Monday, 05 October 2015 | 23:10
Disturbances, incomplete power plants, and the ongoing dry
season claimed to be the cause of electricity deficit.
Monday, 05 October 2015 | 22:06
Tourism Minister Arief Yahya said that creative cities could
increase the number of tourist visits to Indonesia.
Tuesday, 12 June, 2012 | 18:22 WIB
Fighting Tax Mafia
TEMPO Interactive, Jakarta:The arrest of Tommy Hendratno by the Corruption Eradication Commission (KPK) is another addition to a string of reports about tax fraud.
This means that earlier reports of taxmen jailed for receiving bribes has not deterred other offenders. Therefore, efforts to deal with bribery cases one by one need to be escalated into a full-scale war against tax mafia.
Tommy was arrested by a KPK official after receiving money from James Gunardjo, allegedly a representative from a large company. He was handed Rp280-million in cash inside a brown envelope. Tommy was not a regular employee; he is a director of supervision and consultation of the Sidoarjo Tax Office in East Java.
The public is outraged by the fact that such practices still continue despite many taxmen being sent to jail for such misconduct. Former directorate-general of taxation officer Bahasyim Assifie, for instance, was sentenced to 10 years in prison for tax manipulation. Bahasyim’s assets worth Rp64 billion were also confiscated. On the other hand, another taxman Gayus Tambunan was sentenced to 12 year in prison for receiving bribes. Furthermore, Dhana Widyatmika, also a taxman, is currently undergoing legal proceedings for a similar case.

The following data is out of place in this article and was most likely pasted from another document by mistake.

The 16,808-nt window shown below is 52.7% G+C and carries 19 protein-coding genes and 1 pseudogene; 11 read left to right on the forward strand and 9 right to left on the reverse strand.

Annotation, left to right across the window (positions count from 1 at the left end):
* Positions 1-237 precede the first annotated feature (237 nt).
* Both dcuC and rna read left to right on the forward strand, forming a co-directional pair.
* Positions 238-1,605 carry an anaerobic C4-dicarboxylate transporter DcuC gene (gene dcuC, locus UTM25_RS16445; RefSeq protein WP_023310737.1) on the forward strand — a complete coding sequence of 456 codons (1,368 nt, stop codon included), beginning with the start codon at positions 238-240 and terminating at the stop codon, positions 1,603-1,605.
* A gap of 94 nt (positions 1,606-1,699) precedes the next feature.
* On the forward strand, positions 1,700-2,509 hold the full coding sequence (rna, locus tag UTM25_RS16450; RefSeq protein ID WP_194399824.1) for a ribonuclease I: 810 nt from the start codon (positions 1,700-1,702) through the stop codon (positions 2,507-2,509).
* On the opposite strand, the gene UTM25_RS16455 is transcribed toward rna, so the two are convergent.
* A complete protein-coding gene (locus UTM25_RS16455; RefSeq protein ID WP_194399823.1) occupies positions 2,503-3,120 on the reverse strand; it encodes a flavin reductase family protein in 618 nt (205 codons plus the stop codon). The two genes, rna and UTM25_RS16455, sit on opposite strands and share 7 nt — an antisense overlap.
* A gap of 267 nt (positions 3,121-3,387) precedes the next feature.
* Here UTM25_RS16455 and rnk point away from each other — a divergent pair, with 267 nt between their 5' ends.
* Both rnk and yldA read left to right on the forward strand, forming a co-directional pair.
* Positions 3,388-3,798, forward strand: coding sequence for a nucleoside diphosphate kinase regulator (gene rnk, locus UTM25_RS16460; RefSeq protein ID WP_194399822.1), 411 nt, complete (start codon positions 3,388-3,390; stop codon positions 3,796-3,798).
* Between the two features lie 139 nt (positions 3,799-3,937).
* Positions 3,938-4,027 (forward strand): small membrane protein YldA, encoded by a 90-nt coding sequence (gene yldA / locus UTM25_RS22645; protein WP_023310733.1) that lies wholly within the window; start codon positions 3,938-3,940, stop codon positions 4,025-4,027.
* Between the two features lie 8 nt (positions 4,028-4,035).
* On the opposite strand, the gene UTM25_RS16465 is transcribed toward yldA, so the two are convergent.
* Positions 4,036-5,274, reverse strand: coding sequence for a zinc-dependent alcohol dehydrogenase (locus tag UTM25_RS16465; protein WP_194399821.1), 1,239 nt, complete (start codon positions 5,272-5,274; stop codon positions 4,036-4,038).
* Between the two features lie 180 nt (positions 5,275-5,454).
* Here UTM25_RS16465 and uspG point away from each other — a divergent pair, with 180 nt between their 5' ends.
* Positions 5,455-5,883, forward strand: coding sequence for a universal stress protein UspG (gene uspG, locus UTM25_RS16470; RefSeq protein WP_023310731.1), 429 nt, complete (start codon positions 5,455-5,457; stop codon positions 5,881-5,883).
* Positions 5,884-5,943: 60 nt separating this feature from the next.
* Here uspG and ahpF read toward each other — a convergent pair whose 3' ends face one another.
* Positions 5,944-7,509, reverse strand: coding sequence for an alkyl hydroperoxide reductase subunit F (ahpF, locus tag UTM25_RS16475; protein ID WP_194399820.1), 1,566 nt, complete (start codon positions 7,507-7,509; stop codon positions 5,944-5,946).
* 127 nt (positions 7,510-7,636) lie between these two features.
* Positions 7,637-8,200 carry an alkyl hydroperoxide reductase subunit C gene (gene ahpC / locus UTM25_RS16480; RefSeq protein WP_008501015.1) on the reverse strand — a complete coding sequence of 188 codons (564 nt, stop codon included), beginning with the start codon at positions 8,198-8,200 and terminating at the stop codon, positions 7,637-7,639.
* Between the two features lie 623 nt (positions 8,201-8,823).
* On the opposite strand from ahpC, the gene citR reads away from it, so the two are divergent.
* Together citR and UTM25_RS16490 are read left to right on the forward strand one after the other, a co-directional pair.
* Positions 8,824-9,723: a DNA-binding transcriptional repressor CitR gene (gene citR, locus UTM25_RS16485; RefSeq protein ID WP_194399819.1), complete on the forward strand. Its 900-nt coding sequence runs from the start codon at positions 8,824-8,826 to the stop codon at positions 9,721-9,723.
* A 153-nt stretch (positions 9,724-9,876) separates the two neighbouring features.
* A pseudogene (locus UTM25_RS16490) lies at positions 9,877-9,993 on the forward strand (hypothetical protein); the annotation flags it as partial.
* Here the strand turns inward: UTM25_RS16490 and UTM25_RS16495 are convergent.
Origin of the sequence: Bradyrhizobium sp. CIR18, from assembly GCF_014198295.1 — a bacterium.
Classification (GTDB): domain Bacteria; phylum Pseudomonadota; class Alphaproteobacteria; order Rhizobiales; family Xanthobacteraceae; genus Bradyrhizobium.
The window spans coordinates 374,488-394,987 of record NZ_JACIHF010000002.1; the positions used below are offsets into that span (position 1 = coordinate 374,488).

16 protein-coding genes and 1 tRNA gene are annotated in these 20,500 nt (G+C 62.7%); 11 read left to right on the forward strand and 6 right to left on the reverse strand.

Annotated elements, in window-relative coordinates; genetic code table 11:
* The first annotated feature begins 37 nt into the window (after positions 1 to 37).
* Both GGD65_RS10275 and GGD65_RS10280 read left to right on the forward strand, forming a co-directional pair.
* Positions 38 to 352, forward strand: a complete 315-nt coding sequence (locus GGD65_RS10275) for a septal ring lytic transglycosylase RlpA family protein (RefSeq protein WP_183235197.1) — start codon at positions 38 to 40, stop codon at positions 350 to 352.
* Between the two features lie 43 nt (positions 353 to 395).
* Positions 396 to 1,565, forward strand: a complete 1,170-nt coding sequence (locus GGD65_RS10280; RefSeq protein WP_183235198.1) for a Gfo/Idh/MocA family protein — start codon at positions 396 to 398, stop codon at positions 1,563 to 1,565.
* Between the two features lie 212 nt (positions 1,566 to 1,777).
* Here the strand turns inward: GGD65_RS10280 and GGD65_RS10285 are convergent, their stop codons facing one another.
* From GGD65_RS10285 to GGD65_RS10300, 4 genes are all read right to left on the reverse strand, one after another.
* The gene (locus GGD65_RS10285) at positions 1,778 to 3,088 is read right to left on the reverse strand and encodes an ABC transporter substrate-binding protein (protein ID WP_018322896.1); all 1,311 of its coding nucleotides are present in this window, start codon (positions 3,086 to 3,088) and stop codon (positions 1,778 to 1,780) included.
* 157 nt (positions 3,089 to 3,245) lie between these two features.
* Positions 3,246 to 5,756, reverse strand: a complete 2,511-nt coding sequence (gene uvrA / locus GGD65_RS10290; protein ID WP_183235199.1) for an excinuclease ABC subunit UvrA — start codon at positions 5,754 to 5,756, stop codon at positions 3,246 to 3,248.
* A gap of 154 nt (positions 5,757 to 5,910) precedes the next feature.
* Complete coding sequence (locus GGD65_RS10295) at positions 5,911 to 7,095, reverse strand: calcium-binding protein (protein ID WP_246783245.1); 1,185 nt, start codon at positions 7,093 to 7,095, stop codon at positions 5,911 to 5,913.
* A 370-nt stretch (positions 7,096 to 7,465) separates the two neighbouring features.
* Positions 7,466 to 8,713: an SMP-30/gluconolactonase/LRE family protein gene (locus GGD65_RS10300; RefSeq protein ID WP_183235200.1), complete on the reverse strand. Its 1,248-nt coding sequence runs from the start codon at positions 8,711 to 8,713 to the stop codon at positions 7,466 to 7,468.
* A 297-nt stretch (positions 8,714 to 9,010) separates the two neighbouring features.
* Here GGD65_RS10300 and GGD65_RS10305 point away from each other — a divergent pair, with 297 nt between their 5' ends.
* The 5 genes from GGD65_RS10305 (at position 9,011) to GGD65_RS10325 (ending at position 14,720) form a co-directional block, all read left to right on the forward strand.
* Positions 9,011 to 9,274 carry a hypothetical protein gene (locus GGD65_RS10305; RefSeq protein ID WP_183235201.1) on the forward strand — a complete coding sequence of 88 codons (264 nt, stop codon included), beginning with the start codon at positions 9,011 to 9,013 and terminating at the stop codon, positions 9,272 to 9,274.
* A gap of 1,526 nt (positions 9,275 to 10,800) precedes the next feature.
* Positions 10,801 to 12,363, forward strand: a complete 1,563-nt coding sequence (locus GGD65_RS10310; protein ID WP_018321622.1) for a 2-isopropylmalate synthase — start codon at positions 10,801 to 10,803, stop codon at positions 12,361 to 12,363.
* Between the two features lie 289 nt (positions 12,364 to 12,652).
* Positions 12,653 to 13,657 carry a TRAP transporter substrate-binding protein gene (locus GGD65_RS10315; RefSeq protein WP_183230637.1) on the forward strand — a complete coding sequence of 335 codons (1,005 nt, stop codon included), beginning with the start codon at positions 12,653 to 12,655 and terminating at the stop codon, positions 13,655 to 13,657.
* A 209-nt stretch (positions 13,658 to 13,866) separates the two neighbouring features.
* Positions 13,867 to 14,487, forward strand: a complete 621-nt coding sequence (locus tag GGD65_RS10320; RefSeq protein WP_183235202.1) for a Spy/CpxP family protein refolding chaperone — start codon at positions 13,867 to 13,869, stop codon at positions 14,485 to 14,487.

We expect the KPK to be courageous when dealing with the major companies that have been bribing people like Tommy. These companies are willing to disburse hundreds of million rupiah in bribe money to avoid paying hundreds of billions of rupiah in taxes to the state.
The effort to fight tax mafia also depends on the seriousness of the Directorate-General of Taxation. Tax reforms have been made, but the misconduct of employees has not been severely penalized.
In 2011, a total 263 taxmen were suspended for violating rules and regulations. However, not one of them were fired. This year, out of 39 problematic taxmen, only two have been dismissed.